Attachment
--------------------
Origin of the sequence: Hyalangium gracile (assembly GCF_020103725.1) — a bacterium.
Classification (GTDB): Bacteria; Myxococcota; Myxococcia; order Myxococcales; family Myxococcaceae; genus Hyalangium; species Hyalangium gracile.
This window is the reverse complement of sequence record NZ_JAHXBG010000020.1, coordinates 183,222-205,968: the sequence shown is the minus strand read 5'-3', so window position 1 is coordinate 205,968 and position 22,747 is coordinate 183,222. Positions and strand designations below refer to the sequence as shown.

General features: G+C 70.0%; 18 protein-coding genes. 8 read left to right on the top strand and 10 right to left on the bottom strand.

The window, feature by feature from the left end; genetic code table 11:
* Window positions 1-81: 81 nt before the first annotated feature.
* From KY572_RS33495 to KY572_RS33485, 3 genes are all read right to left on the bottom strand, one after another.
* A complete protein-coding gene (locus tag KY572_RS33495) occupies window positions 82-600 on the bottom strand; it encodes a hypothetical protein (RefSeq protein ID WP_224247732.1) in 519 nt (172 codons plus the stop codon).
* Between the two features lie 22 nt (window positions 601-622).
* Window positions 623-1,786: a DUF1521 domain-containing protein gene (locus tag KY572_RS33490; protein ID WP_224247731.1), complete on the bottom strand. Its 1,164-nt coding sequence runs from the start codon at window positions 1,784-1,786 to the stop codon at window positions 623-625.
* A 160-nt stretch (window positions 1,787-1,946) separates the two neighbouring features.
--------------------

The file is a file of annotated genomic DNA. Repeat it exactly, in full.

Origin of the sequence: Hyalangium gracile (assembly GCF_020103725.1) — a bacterium.
Classification (GTDB): Bacteria; Myxococcota; Myxococcia; order Myxococcales; family Myxococcaceae; genus Hyalangium; species Hyalangium gracile.
This window is the reverse complement of sequence record NZ_JAHXBG010000020.1, coordinates 183,222-205,968: the sequence shown is the minus strand read 5'-3', so window position 1 is coordinate 205,968 and position 22,747 is coordinate 183,222. Positions and strand designations below refer to the sequence as shown.

General features: G+C 70.0%; 18 protein-coding genes. 8 read left to right on the top strand and 10 right to left on the bottom strand.

The window, feature by feature from the left end; genetic code table 11:
* Window positions 1-81: 81 nt before the first annotated feature.
* From KY572_RS33495 to KY572_RS33485, 3 genes are all read right to left on the bottom strand, one after another.
* A complete protein-coding gene (locus tag KY572_RS33495) occupies window positions 82-600 on the bottom strand; it encodes a hypothetical protein (RefSeq protein ID WP_224247732.1) in 519 nt (172 codons plus the stop codon).
* Between the two features lie 22 nt (window positions 601-622).
* Window positions 623-1,786: a DUF1521 domain-containing protein gene (locus tag KY572_RS33490; protein ID WP_224247731.1), complete on the bottom strand. Its 1,164-nt coding sequence runs from the start codon at window positions 1,784-1,786 to the stop codon at window positions 623-625.
* A 160-nt stretch (window positions 1,787-1,946) separates the two neighbouring features.